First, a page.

All kids should be screened for heart issues, says AAP
The American Academy of Pediatrics is calling for all children to be screened for heart-related conditions that could lead to cardiac arrest or death.
The group's new policy, issued this summer, updates previous recommendations which called for screenings for athletes. Now, the group says all children should be screened, regardless of their athletic status, and particularly as they enter middle school or junior high school.
About 2,000 individuals younger than age 25 die each year of sudden cardiac death in the United States, excluding sudden infant deaths. While autopsy studies show that most patients had structural heart anomalies, the causes for 6%-40% of deaths remain unexplained.
“We tended to focus on athletes in the past when parents brought their children and teens in for a sports physical, or preparticipation exam,” said Christopher C. Erickson, MD, FAAP, lead author of the statement. “We know today that all children and teens benefit from a simple screening to help identify any potential problem that warrants follow-up with a cardiac specialist.”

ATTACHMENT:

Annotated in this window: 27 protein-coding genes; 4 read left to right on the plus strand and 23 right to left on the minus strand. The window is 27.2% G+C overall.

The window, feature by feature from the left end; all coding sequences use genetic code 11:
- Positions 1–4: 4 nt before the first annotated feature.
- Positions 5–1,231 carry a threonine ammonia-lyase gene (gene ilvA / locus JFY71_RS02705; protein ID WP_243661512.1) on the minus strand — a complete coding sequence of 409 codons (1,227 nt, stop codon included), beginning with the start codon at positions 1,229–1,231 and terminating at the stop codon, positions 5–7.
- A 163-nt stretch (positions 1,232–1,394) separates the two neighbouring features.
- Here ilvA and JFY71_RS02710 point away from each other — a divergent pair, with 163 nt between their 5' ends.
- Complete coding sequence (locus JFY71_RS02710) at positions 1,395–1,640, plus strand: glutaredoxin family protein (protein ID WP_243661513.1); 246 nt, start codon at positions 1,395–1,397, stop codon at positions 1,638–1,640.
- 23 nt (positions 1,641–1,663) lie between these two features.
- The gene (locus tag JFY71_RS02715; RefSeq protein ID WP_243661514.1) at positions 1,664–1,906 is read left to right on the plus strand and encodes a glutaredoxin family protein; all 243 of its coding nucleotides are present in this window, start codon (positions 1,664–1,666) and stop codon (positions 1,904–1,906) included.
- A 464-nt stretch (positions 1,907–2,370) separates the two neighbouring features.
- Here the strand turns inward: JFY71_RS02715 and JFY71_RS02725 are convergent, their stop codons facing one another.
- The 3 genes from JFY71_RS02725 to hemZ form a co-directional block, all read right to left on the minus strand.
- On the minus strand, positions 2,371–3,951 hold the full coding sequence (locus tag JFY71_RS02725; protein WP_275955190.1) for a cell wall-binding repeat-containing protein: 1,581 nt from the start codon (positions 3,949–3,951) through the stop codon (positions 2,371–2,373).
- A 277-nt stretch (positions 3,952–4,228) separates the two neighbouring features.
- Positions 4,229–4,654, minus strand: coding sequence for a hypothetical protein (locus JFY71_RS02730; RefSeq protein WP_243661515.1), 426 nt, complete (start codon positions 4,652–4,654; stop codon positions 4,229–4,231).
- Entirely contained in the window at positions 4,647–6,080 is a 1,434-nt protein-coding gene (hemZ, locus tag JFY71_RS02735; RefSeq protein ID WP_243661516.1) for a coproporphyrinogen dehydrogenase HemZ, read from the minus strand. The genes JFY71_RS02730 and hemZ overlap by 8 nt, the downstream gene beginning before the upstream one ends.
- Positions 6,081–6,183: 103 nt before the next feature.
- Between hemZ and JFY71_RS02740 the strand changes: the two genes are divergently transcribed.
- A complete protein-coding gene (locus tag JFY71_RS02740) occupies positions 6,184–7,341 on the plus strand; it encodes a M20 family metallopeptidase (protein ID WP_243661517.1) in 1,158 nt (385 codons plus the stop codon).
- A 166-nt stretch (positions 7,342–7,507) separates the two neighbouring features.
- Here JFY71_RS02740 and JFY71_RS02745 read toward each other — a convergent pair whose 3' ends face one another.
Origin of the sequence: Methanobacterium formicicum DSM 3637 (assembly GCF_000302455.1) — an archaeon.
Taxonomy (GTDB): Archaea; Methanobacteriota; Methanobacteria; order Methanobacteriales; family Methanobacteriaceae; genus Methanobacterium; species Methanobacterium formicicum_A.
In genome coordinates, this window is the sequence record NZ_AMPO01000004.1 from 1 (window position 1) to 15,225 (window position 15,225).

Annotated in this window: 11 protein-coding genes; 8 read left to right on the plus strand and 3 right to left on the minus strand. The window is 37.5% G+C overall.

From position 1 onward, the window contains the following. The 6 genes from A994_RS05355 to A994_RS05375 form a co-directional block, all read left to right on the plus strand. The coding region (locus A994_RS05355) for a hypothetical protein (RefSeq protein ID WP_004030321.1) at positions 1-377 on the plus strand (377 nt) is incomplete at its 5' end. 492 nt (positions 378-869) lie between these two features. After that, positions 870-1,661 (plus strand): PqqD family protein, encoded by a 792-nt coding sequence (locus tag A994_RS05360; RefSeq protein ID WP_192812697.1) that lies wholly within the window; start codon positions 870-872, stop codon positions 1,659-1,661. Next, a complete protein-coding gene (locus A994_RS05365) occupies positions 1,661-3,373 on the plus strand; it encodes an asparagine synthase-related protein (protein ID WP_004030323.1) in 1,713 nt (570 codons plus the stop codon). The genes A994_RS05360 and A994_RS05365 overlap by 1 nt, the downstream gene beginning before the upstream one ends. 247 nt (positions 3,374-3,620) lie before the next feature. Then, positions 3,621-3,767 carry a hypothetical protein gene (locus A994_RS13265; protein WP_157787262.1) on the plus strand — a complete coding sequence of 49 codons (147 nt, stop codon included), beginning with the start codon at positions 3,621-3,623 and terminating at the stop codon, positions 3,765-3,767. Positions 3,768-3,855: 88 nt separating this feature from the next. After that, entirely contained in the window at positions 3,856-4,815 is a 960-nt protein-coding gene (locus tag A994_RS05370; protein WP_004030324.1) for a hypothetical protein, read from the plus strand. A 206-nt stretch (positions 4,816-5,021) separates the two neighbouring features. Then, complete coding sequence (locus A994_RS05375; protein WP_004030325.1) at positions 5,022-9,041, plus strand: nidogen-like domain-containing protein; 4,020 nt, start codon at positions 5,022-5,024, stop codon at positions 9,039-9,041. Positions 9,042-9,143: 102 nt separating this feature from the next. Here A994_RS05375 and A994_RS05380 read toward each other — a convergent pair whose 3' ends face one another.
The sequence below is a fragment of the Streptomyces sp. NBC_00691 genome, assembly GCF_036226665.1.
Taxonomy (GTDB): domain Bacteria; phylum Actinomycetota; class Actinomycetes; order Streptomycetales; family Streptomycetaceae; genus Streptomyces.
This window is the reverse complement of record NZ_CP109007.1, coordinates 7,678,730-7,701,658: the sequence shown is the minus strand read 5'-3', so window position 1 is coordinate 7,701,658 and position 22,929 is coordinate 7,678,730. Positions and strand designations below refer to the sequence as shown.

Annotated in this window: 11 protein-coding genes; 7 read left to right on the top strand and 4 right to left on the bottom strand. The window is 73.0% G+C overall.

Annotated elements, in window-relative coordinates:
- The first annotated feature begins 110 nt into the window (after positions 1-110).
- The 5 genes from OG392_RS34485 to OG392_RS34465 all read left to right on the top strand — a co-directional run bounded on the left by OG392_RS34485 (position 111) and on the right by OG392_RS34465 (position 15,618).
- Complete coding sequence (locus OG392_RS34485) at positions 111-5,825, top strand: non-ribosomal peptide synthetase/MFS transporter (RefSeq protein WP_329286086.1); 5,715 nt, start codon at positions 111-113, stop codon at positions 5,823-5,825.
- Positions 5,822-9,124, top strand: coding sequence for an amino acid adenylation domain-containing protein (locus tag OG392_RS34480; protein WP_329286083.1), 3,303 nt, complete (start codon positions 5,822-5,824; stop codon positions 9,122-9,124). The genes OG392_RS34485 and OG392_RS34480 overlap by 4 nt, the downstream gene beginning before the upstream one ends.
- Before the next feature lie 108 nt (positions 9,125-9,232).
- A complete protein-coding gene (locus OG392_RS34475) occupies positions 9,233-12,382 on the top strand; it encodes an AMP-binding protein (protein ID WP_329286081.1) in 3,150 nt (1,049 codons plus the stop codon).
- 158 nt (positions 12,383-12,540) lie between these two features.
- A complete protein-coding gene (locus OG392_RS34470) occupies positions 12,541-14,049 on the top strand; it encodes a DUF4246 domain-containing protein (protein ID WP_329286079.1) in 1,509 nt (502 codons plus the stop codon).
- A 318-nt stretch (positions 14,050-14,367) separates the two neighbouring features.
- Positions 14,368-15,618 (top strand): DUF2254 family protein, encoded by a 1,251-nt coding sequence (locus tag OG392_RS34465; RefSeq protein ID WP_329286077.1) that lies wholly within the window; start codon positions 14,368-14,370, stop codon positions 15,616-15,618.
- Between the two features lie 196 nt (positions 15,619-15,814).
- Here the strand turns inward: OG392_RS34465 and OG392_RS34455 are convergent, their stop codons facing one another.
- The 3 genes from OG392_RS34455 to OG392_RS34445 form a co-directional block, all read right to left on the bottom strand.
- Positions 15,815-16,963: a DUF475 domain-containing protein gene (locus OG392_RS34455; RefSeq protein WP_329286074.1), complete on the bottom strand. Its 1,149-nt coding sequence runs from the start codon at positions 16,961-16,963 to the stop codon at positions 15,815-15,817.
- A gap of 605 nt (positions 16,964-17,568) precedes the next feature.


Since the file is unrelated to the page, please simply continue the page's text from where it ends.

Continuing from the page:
The AAP’s new guidance should help pediatricians identify children at risk for heart-related problems. The screening itself consists of four questions that ask if a child or teen has ever fainted, had an unexplained seizure, experienced chest pain or shortness of breath, as well as if family members have a history of cardiac conditions or death before age 50.
The screening should be incorporated into a child’s regular exam at least every two to three years, the group says. If there is a concern, an electrocardiogram should be the first test administered, and it should be interpreted by a physician trained to recognize electrical heart disease. The doctor should factor in a patient’s clinical history and consider referral to a specialist.
The AAP also says pediatricians should advocate for emergency action plans and CPR training within the community. The use of automated external defibrillators is effective, as well, in cases of sudden cardiac arrest.
“No single screening strategy will detect every possible heart issue, and so it’s important that we raise awareness and education not only in pediatric offices but within the community,” Dr. Erickson said. “We encourage parents and pediatricians to be alert for any concerning signs or family history.”